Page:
Overall, while Noom has some nice features, the bulk of them are somewhat hidden from plain view. Both Noom and Weight Watchers offer a personal coach and access to a larger community, and both offer either courses or workshops, depending on your subscription level.
How does the diet plan work?
Both Weight Watchers and Noom have a system in place to help you navigate food choices. Noom classifies foods using a system of balances and checks: portion control and moderation is emphasized, both critical factors when it comes to sustaining weight loss and for long term weight maintenance. Weight Watchers has a points system, allocating a certain number of points per day based upon your personalized plan and goals while emphasizing healthy eating overall.
Both Noom and Weight Watchers offer moderate and systematic approaches to weight loss. With Noom, the focus is more on overall consumption while Weight Watchers uses an exchange system. Depending on your personal preferences, you could easily like one over the other. Calories can be more precise but an exchange system can make sure you don’t get too caught up on numbers.
What do customers have to say?
One of the best ways to determining if a weight loss program is best for you is looking to see what consumers have to say. While almost all diet plans will advertise testimonials, looking at external ratings and reviews is the surest way to see if hose testimonials are truthful, or at very least represent a typical experience.
- Noom scores a three out of four-star rating on TrustPilot based upon over three thousand and eight hundred reviews, with over half of customers providing an excellent rating for the diet program and just under fifteen percent giving Noon a bad or worst rating possible. Of the customers who were pleased, most praised the more holistic approach to weight loss, including reasoning as to why and how weight loss works. In addition, many felt that Noom felt less like a diet and more like a lifestyle change. On the other hand, customers that gave Noom lower ratings cited issues with customer service, not being made aware that a free trial transferred automatically into a paid membership, and issues getting refunded. Others felt the approach lacked substance.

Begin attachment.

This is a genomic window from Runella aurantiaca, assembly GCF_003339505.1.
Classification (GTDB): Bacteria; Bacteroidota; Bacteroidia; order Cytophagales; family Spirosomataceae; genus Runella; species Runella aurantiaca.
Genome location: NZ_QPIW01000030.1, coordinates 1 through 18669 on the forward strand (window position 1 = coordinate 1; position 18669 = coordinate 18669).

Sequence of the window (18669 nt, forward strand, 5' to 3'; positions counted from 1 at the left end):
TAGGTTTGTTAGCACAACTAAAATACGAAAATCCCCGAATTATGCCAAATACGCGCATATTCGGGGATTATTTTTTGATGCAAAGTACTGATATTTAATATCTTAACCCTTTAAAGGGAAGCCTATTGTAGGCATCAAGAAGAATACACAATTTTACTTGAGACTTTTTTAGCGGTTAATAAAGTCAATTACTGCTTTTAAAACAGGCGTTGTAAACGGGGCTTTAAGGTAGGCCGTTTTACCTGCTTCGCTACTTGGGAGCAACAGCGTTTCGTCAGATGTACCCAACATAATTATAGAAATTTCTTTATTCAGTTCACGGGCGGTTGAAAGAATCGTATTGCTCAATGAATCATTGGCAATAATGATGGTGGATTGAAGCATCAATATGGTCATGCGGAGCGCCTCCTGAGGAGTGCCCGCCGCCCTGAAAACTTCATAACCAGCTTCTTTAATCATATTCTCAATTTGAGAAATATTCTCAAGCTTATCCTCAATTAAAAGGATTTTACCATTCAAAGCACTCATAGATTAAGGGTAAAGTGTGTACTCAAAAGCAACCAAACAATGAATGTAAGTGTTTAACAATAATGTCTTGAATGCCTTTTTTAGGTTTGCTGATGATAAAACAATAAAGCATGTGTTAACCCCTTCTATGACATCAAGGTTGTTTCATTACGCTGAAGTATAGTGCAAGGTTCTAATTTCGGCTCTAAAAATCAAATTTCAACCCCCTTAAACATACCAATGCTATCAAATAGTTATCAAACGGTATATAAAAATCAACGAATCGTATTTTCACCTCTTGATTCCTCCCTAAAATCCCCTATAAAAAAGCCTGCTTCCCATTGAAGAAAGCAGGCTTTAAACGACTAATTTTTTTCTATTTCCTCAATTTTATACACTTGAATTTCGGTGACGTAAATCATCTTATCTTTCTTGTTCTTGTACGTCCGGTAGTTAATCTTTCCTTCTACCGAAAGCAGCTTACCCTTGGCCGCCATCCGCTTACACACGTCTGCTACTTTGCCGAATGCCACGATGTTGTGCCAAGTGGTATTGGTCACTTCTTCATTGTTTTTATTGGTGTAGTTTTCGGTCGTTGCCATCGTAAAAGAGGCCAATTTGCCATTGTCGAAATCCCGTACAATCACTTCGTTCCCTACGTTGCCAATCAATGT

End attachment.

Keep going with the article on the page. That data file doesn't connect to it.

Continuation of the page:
- Weight Watchers holds a three point seven out of five star rating on Consumer Affairs, with four hundred and eighty consumers providing the perfect five star rating and one hundred and thirty one customers giving it the worst rating possible. Users praised flexible food choices, overall weight loss, and mentioned workshops and coaches as being helpful. Customers less than pleased with the program cited, automatic renewal of subscription, and issues canceling through customer service.
While Noom scores a slightly higher rating, it’s a toss-up between the two–the biggest problem being how subscriptions are handled. The good news is that the majority of customers found both Noom and Weight Watchers helpful; the bad news is that both had complaints about customer service. Going into either plan, it’s important to note that it is up to you to suspend a free trial if you do not wish to pay for a subscription, and to cancel subscriptions before they roll into the next payment period.